Chat with us in Facebook Messenger. Find out what's happening in the world as it unfolds.

Sandra Day O'Connor Fast Facts

Here is a look at the life of the first female justice on the United States Supreme Court, Sandra Day O'Connor.

Personal:
Birth date:
March 26, 1930
Birth place: El Paso, Texas
    Birth name: Sandra Day
    Father: Harry A. Day, rancher
    Mother: Ada Mae (Wilkey), rancher
    Marriage: John Jay O'Connor III (1952-2009, his death)
    Children: Scott; Brian; Jay
    Education: Stanford University, B.A. in Economics (magna cum laude), 1950; Stanford Law School, LL.B, 1952
    Other Facts:
    In law school, was on the Stanford Law Review and third in her class.
    She completed law school in two years.
    She was a proponent of judicial restraint. At her confirmation hearings, she comments, "Judges are not only not authorized to engage in executive or legislative functions, they are also ill-equipped to do so."
    In retirement, O'Connor has campaigned around the United States to abolish elections for judges, believing that a merit system leads to a more qualified and untainted judiciary.
    Timeline:
    1952-1953 -
    County deputy attorney in San Mateo, California.
    1955-1957- Works as a civilian lawyer for the Quartermaster Corps in Frankfurt, West Germany, while her husband serves with the Army's Judge Advocate General Corps.
    1959 - Opens a law firm in Maryvale, Arizona.
    1965-1969 - Assistant Attorney General of Arizona.
    1969 - Appointed to fill a vacant seat in the Arizona Senate.
    1970 - Elected to the Arizona Senate as a Republican.
    1972 - Re-elected to the Arizona Senate and elected Majority Leader. She is the first woman to hold that office in any state.
    1975-1979 - Superior Court judge of Maricopa County.
    1979-1981 - Judge of the Arizona Court of Appeals.
    July 7, 1981 - Nominated to the Supreme Court by President Ronald Reagan, to fill seat of retiring Justice Potter Stewart.
    September 22, 1981 - Confirmed by the U.S. Senate.
    September 25, 1981 - Sworn in as the first female Supreme Court justice of the United States.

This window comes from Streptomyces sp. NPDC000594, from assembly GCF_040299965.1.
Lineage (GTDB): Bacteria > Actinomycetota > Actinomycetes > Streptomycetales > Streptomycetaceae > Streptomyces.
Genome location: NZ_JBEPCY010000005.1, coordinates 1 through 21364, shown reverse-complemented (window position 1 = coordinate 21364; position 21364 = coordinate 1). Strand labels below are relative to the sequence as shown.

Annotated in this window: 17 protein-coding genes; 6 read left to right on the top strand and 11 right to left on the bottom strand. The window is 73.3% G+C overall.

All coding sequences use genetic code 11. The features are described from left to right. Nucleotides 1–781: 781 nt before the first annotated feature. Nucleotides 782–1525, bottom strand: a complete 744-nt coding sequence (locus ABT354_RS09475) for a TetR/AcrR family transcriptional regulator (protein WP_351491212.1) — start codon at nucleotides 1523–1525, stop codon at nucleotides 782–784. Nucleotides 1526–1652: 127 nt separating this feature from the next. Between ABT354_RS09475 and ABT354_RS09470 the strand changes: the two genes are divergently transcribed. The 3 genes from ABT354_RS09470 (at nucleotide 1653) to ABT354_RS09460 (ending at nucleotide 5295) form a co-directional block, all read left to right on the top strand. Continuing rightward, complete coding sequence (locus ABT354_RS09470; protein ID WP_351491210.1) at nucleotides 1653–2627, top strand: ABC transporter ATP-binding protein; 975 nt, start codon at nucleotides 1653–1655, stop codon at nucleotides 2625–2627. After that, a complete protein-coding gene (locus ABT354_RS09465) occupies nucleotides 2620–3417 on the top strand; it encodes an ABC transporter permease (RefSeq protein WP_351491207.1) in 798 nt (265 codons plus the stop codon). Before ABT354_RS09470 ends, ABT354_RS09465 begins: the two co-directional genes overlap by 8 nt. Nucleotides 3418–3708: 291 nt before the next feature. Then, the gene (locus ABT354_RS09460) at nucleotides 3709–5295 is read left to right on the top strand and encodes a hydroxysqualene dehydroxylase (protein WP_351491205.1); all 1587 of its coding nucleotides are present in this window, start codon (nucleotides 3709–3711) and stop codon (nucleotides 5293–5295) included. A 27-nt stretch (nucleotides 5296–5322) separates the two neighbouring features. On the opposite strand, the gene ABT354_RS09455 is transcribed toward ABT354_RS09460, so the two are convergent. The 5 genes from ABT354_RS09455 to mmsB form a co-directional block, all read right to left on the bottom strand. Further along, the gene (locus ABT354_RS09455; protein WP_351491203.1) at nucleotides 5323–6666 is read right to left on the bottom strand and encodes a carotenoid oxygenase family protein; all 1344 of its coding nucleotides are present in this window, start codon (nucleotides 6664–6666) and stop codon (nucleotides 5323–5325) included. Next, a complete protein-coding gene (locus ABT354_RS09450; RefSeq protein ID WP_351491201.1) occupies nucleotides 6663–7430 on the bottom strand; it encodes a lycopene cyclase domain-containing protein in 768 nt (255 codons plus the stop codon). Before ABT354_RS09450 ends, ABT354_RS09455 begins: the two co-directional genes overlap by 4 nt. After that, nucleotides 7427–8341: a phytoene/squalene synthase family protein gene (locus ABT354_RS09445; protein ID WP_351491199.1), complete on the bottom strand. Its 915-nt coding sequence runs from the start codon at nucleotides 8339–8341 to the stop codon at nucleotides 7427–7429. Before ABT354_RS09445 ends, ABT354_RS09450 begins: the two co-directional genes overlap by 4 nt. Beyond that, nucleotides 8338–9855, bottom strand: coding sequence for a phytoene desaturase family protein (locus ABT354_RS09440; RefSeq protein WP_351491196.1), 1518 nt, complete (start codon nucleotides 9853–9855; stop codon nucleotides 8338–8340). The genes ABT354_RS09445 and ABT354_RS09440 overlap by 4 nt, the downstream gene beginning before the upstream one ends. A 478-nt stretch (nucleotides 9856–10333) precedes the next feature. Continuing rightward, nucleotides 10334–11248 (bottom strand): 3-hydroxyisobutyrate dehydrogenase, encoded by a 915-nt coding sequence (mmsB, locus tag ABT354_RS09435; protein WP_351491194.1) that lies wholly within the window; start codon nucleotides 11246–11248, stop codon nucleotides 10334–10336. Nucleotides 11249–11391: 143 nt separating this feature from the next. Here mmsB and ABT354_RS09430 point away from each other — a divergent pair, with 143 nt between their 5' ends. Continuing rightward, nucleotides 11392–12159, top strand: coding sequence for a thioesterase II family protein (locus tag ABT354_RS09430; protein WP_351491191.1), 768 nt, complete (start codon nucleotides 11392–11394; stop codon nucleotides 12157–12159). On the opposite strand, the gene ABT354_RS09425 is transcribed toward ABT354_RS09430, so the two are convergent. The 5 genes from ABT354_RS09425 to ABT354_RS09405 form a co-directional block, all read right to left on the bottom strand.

1982 - O'Connor writes an opinion invalidating a women-only enrollment policy at a Mississippi State nursing school because it "tends to perpetuate the stereotyped view of nursing as an exclusively women's job." Mississippi University for Women, et al., v. Hogan
    October 21, 1988 - Has surgery for breast cancer after being diagnosed earlier in the year. She never releases the details of the surgery or any follow-up medical care.
    1996 - Writes the majority opinion in a 5-4 decision to restrict affirmative action policies and voting districts that are created to boost political power of minorities. Shaw v. Reno
    1999 - Writes the majority ruling opinion in the 5-4 sexual harassment ruling that public school districts that receive federal funds can be held liable when they are "deliberately indifferent" to the harassment of one student by another. Aurelia Davis v. Monroe County Bd. of Ed
    2000 - Votes with the majority in a 5-4 decision that struck down state laws banning the medical procedure that critics call "partial-birth" abortion. Stenberg v. Carhart
    December 2000 - Votes in the majority to end the recount in Florida which leads the way to George W. Bush becoming president over Al Gore. O'Connor and Anthony M. Kennedy are the only two justices who do not attach their names to either a concurring or dissenting opinion in that case. Bush v. Gore
    January 31, 2006 - Retires from the Supreme Court.
    January 24, 2008 - Hears oral arguments in the 10th U.S. Circuit Court of Appeals, Oklahoma City, Oklahoma. (A retired Supreme Court justice has the option to sit on lower federal courts).
    2008 - Develops the website, OurCourts which later becomes iCivics in 2009, a free interactive web-based program for middle school students on the U.S. court system. It allows students to investigate and argue actual cases and to participate in realistic government simulations.
    February 25, 2014 - O'Connor publishes the book, "Out Of Order," which is based on the Supreme Court and its history.